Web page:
Sub Saharan African soils have low organic matter contents, hence applying compost is therefore instrumental to improve their fertility. This study investigated the quantity and the quality of compost produced by smallholder farmers in five provinces (Gnagna, Gourma, Komondjari, Kompienga and Tapoa) from Eastern Burkina Faso. Compost quality was determined by the main physical and chemical characteristics including bulk density, pH, organic matter (OM), carbon-to-nitrogen ratio (C/N), total-N and -P contents. The principal component analysis indicated that compost issues were specific to each province. Compost production per pit was higher in Kompienga (4.2 t/pit) as compared to Tapoa (2.9 t/pit) and Komondjari (2.1 t/pit). OM content and C/N were each negatively correlated with total-N, total-P and pH. The lowest OM content, of 16%, was recorded in Kompienga while the highest, nearly the double, was found in Gnagna. The C/N ratio was highest in Gnagna (21.4) as compared to the other provinces (11-18). The total-N content (8.5-9.6 g/kg) and total-P (2525-5068 mg/kg) were similar among provinces. The pH of all composts was alkaline and ranged between 7.7 and 8.9. With regards to the physical and chemical characteristics, these composts could be qualified as good quality, mature and stable composts.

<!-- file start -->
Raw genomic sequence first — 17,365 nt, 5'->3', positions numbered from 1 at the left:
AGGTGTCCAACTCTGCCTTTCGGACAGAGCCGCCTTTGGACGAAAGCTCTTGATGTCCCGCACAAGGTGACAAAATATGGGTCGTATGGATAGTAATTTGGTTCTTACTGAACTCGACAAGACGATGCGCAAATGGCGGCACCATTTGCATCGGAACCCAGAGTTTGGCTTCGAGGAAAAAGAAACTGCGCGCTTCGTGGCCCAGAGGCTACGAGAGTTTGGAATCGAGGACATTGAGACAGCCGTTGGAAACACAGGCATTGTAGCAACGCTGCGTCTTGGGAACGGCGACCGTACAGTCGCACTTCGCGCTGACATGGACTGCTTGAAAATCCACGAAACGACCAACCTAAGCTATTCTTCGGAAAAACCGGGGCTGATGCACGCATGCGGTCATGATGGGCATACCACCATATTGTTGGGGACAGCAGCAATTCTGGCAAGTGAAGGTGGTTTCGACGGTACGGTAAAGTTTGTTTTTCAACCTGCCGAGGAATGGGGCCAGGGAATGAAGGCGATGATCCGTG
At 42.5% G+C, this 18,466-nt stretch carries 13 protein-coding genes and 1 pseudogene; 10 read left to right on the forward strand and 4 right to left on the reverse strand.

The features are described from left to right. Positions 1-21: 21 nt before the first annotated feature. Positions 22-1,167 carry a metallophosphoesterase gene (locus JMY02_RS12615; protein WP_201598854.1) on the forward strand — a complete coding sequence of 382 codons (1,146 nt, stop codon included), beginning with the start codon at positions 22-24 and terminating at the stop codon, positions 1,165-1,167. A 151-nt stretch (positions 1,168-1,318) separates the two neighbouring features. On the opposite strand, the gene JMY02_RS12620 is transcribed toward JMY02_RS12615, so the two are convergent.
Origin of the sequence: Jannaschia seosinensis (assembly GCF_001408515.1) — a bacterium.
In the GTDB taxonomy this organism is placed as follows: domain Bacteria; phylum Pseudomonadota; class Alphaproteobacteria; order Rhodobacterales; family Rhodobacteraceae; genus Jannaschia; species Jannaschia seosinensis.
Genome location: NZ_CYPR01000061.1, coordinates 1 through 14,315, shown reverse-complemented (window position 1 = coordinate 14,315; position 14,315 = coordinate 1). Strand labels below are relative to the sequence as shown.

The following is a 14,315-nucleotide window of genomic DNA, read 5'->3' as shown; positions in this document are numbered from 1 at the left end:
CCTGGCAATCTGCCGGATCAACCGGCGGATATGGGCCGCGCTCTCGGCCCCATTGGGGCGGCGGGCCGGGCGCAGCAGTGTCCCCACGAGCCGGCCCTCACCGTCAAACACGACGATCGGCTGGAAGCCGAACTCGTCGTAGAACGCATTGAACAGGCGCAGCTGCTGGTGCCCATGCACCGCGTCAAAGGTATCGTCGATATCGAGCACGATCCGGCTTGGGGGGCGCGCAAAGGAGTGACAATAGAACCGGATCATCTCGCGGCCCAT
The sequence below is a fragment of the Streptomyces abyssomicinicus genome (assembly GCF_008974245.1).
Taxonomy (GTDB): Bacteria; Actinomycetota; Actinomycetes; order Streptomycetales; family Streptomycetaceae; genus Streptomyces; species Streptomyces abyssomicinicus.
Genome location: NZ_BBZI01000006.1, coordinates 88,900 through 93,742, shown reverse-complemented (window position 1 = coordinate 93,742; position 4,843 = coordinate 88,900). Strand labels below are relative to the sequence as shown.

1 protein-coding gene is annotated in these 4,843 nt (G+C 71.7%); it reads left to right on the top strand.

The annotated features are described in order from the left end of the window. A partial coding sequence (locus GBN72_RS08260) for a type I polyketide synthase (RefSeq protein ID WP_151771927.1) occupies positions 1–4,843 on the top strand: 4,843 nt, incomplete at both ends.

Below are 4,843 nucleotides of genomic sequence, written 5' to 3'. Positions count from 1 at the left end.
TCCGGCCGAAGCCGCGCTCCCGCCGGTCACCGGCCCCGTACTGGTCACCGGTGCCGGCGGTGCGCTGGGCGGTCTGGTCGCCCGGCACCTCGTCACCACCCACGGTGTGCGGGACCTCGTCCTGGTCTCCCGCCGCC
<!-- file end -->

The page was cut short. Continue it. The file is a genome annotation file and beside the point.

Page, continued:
Key words: Bulk density, compost quality, chemical characteristics.
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